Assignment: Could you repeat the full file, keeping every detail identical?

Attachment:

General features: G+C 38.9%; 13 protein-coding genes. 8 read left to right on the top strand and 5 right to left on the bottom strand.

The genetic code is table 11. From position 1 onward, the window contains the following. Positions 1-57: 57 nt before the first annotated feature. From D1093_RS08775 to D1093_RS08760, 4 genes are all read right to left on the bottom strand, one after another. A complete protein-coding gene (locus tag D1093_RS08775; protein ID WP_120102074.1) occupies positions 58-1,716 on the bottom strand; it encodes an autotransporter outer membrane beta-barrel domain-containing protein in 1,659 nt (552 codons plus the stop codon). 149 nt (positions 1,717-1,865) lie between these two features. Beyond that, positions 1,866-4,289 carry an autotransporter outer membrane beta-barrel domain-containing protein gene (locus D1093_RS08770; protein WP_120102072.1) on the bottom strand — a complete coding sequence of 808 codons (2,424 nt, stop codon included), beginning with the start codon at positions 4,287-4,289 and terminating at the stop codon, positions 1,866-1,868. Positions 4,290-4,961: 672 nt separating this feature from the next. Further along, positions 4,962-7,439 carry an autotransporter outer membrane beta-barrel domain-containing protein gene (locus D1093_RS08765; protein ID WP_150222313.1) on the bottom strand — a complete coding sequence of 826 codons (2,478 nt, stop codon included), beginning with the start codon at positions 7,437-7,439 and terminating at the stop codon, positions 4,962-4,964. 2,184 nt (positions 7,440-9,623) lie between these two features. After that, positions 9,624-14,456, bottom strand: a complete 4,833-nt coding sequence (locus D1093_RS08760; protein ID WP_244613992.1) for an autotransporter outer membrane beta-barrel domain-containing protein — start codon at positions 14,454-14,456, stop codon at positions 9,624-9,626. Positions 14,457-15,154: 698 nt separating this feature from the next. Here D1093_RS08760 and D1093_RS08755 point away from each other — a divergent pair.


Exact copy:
General features: G+C 38.9%; 13 protein-coding genes. 8 read left to right on the top strand and 5 right to left on the bottom strand.

The genetic code is table 11. From position 1 onward, the window contains the following. Positions 1-57: 57 nt before the first annotated feature. From D1093_RS08775 to D1093_RS08760, 4 genes are all read right to left on the bottom strand, one after another. A complete protein-coding gene (locus tag D1093_RS08775; protein ID WP_120102074.1) occupies positions 58-1,716 on the bottom strand; it encodes an autotransporter outer membrane beta-barrel domain-containing protein in 1,659 nt (552 codons plus the stop codon). 149 nt (positions 1,717-1,865) lie between these two features. Beyond that, positions 1,866-4,289 carry an autotransporter outer membrane beta-barrel domain-containing protein gene (locus D1093_RS08770; protein WP_120102072.1) on the bottom strand — a complete coding sequence of 808 codons (2,424 nt, stop codon included), beginning with the start codon at positions 4,287-4,289 and terminating at the stop codon, positions 1,866-1,868. Positions 4,290-4,961: 672 nt separating this feature from the next. Further along, positions 4,962-7,439 carry an autotransporter outer membrane beta-barrel domain-containing protein gene (locus D1093_RS08765; protein ID WP_150222313.1) on the bottom strand — a complete coding sequence of 826 codons (2,478 nt, stop codon included), beginning with the start codon at positions 7,437-7,439 and terminating at the stop codon, positions 4,962-4,964. 2,184 nt (positions 7,440-9,623) lie between these two features. After that, positions 9,624-14,456, bottom strand: a complete 4,833-nt coding sequence (locus D1093_RS08760; protein ID WP_244613992.1) for an autotransporter outer membrane beta-barrel domain-containing protein — start codon at positions 14,454-14,456, stop codon at positions 9,624-9,626. Positions 14,457-15,154: 698 nt separating this feature from the next. Here D1093_RS08760 and D1093_RS08755 point away from each other — a divergent pair.